This class includes commercial banks that are authorized to hold checking, savings, and time deposit accounts for individuals and institutions in local and international currencies. Commercial banks are also authorized to buy and sell foreign exchange, issue letters of credit, and make loans to depositors and non-depositors.
Tier II financial institutions
This class includes credit and finance companies. They are not authorized to establish checking accounts or trade in foreign currency. They are authorized to accept customer deposits and to establish savings accounts. They are also authorized to make loans backed with collateral or without collateral to savings and non-savings customers.
The licensed credit institutions as of June 2020 were:
- Mercantile Credit Bank Limited - A wholly owned subsidiary of General Machinery Limited.
- PostBank Uganda Limited - Wholly owned by the Ugandan government.
- Top Finance Bank Uganda Limited.
- BRAC Uganda Bank Limited (subsidiary of BRAC International).
- Yako Bank Uganda Limited.
Tier III financial institutions
This class includes microfinance institutions that are allowed to accept deposits from customers but only in the form of savings accounts. Members of this class of institutions are known as Microfinance Deposit-taking Institutions or MDIs. MDIs are not authorized to offer checking accounts or to trade in foreign currency.
The MDIs in the country as of 30 June 2020 were:
- FINCA Uganda Limited
- Pride Microfinance Limited
- UGAFODE Microfinance Limited
- EFC Uganda Limited
Tier IV institutions
These institutions are not regulated by the BoU. They are not authorized to accept deposits from the public. They may, however, offer loans backed with collateral or without collateral to the public. In 2008, it was estimated that there were over 1,000 such institutions in the country.
- Letshego Microfinance Uganda
- Asaak Financial Services Limited
- Hofokam Limited
Investment banks and stock brokerage firms
Investment banks and stock brokerage firms in Uganda are regulated by the Capital Markets Authority and the various stock exchanges in the country.
There were 18 insurance companies in Uganda in January 2015.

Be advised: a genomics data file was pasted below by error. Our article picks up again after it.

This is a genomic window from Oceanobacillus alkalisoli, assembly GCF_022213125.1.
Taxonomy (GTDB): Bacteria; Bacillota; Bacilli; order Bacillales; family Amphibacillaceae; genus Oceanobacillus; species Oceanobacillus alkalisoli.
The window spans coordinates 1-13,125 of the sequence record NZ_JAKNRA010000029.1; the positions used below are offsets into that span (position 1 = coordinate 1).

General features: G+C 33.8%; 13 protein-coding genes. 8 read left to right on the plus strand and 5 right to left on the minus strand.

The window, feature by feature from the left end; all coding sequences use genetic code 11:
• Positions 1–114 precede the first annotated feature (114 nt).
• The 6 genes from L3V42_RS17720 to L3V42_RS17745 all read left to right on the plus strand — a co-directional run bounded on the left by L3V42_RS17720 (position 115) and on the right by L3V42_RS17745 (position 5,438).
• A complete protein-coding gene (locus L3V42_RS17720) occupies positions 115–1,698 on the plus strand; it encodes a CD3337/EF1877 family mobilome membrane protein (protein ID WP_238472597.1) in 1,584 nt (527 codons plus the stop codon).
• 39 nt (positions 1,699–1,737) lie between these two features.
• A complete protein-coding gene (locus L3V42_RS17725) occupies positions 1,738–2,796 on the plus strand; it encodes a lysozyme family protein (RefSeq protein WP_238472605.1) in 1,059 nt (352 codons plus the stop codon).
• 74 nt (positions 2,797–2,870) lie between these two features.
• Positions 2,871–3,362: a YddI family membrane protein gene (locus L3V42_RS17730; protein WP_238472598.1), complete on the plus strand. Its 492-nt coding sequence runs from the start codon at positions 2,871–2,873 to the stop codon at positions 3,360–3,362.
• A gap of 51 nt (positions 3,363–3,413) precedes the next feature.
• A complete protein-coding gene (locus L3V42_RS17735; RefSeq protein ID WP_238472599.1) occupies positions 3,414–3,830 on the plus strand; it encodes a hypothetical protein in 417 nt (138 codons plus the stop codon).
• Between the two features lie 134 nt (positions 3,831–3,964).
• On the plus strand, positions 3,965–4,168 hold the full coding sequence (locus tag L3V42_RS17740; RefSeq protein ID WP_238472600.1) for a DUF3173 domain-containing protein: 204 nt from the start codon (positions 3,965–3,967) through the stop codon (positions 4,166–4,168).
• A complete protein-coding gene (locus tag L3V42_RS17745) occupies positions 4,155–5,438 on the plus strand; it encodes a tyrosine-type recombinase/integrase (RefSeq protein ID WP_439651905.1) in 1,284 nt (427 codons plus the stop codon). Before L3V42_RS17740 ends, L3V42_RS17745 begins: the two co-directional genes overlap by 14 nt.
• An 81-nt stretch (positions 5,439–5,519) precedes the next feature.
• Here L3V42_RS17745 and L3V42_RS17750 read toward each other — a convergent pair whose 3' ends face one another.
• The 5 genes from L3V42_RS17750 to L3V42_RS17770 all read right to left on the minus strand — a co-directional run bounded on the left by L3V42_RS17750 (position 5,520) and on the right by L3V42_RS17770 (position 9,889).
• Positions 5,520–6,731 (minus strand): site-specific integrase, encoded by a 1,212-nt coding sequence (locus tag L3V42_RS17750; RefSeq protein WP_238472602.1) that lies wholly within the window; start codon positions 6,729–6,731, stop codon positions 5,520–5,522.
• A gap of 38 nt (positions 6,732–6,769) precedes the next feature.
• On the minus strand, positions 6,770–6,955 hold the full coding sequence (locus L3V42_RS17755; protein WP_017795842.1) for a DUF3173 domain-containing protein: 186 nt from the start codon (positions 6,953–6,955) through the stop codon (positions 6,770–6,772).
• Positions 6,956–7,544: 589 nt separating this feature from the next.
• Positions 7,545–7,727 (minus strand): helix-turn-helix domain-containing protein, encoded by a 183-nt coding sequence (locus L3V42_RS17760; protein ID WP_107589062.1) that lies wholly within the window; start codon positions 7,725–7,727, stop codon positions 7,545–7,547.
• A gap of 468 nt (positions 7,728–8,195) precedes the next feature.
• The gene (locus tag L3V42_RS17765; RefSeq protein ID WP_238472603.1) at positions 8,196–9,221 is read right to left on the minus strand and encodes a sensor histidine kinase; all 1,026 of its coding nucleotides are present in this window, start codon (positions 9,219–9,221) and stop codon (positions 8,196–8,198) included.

Foreign exchange bureaus
As of March 2016, there were 246 licensed foreign exchange bureaus in the country.
The Uganda Deposit Protection Fund became operational in 1997. It is funded by premiums charged to every licensed deposit-taking financial institution in the country. Each account is protected up to UGX:10 million. The Depositor Insurance Law was enacted by Parliament and states that all depositors must be paid within 90 days of a bank failure and that the failing institution must be sold by the auctioning of its assets within six months of its seizure by the central bank. If the central bank determines that the failed institution will fetch a better economic return, if sold as a whole, then it will re-open under new ownership and management, provided the new owners and managers meet the approval of the BoU.
In 2008, the Bank of Uganda registered Compuscan CRB Ltd, a subsidiary of Compuscan, as the first credit reference bureau in the county. In addition to its traditional credit bureau services, Compuscan CRB introduced and maintained the biometric identity smart card system used in the Ugandan financial industry.
With improved credit risk assessment afforded by the credit bureau, new products, including medium and long-term financing like car loans and mortgages, have been introduced by most Ugandan commercial banks. As of April 2014, interest rates that were formerly in the 20 to 30 percent range had dropped to as low as 10 percent for the best customers at some banks.
In 2015, Ugandan regulators licensed an additional credit bureau, Metropol Credit Reference Bureau Limited. Based out of Nairobi, Kenya, Metropol has operations in Kenya, Rwanda, Tanzania, and Uganda.